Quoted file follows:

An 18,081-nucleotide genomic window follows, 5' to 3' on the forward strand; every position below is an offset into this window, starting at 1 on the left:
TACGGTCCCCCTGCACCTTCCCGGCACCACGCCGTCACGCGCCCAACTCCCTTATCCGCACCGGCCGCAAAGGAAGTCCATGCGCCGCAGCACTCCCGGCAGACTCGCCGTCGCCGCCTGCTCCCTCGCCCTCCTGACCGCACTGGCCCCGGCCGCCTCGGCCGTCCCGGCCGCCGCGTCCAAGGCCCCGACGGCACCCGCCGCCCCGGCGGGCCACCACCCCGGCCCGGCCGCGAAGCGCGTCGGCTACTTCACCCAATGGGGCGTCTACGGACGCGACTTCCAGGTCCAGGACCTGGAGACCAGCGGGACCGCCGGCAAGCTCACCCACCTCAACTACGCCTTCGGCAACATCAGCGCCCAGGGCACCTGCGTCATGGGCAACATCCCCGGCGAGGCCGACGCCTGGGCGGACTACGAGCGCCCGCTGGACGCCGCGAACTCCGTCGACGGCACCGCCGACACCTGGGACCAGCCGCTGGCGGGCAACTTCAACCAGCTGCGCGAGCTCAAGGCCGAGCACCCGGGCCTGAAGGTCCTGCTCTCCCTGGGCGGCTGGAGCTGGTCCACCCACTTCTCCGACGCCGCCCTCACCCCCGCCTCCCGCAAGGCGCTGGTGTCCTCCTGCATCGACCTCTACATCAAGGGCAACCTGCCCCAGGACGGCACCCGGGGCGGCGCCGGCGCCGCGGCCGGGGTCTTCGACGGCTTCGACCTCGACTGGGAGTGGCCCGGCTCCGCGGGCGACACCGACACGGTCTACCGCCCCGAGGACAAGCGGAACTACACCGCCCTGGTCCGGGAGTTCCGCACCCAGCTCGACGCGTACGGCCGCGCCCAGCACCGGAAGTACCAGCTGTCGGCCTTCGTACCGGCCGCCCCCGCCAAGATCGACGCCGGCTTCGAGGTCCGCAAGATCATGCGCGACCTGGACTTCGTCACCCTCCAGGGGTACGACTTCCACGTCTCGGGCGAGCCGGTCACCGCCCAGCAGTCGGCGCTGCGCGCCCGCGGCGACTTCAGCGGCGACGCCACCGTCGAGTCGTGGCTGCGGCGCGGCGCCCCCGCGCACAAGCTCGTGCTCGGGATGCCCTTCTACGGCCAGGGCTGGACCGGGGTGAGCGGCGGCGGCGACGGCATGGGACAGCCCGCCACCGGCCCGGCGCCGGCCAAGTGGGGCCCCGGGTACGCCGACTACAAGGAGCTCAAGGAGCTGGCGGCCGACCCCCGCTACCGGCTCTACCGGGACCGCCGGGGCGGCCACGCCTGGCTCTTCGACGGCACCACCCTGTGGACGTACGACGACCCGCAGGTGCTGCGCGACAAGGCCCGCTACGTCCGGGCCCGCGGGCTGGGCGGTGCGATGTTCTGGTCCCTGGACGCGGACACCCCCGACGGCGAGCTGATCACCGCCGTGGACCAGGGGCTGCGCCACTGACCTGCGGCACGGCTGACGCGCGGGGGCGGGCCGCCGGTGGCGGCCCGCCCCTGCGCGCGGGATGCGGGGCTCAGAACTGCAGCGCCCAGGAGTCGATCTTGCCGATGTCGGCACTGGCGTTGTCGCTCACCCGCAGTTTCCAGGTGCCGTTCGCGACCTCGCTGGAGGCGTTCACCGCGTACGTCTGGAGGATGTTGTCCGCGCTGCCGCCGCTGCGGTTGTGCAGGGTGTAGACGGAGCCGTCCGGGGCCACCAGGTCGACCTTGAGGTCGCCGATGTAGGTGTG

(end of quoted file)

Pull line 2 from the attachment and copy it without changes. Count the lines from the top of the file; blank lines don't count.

TACGGTCCCCCTGCACCTTCCCGGCACCACGCCGTCACGCGCCCAACTCCCTTATCCGCACCGGCCGCAAAGGAAGTCCATGCGCCGCAGCACTCCCGGCAGACTCGCCGTCGCCGCCTGCTCCCTCGCCCTCCTGACCGCACTGGCCCCGGCCGCCTCGGCCGTCCCGGCCGCCGCGTCCAAGGCCCCGACGGCACCCGCCGCCCCGGCGGGCCACCACCCCGGCCCGGCCGCGAAGCGCGTCGGCTACTTCACCCAATGGGGCGTCTACGGACGCGACTTCCAGGTCCAGGACCTGGAGACCAGCGGGACCGCCGGCAAGCTCACCCACCTCAACTACGCCTTCGGCAACATCAGCGCCCAGGGCACCTGCGTCATGGGCAACATCCCCGGCGAGGCCGACGCCTGGGCGGACTACGAGCGCCCGCTGGACGCCGCGAACTCCGTCGACGGCACCGCCGACACCTGGGACCAGCCGCTGGCGGGCAACTTCAACCAGCTGCGCGAGCTCAAGGCCGAGCACCCGGGCCTGAAGGTCCTGCTCTCCCTGGGCGGCTGGAGCTGGTCCACCCACTTCTCCGACGCCGCCCTCACCCCCGCCTCCCGCAAGGCGCTGGTGTCCTCCTGCATCGACCTCTACATCAAGGGCAACCTGCCCCAGGACGGCACCCGGGGCGGCGCCGGCGCCGCGGCCGGGGTCTTCGACGGCTTCGACCTCGACTGGGAGTGGCCCGGCTCCGCGGGCGACACCGACACGGTCTACCGCCCCGAGGACAAGCGGAACTACACCGCCCTGGTCCGGGAGTTCCGCACCCAGCTCGACGCGTACGGCCGCGCCCAGCACCGGAAGTACCAGCTGTCGGCCTTCGTACCGGCCGCCCCCGCCAAGATCGACGCCGGCTTCGAGGTCCGCAAGATCATGCGCGACCTGGACTTCGTCACCCTCCAGGGGTACGACTTCCACGTCTCGGGCGAGCCGGTCACCGCCCAGCAGTCGGCGCTGCGCGCCCGCGGCGACTTCAGCGGCGACGCCACCGTCGAGTCGTGGCTGCGGCGCGGCGCCCCCGCGCACAAGCTCGTGCTCGGGATGCCCTTCTACGGCCAGGGCTGGACCGGGGTGAGCGGCGGCGGCGACGGCATGGGACAGCCCGCCACCGGCCCGGCGCCGGCCAAGTGGGGCCCCGGGTACGCCGACTACAAGGAGCTCAAGGAGCTGGCGGCCGACCCCCGCTACCGGCTCTACCGGGACCGCCGGGGCGGCCACGCCTGGCTCTTCGACGGCACCACCCTGTGGACGTACGACGACCCGCAGGTGCTGCGCGACAAGGCCCGCTACGTCCGGGCCCGCGGGCTGGGCGGTGCGATGTTCTGGTCCCTGGACGCGGACACCCCCGACGGCGAGCTGATCACCGCCGTGGACCAGGGGCTGCGCCACTGACCTGCGGCACGGCTGACGCGCGGGGGCGGGCCGCCGGTGGCGGCCCGCCCCTGCGCGCGGGATGCGGGGCTCAGAACTGCAGCGCCCAGGAGTCGATCTTGCCGATGTCGGCACTGGCGTTGTCGCTCACCCGCAGTTTCCAGGTGCCGTTCGCGACCTCGCTGGAGGCGTTCACCGCGTACGTCTGGAGGATGTTGTCCGCGCTGCCGCCGCTGCGGTTGTGCAGGGTGTAGACGGAGCCGTCCGGGGCCACCAGGTCGACCTTGAGGTCGCCGATGTAGGTGTG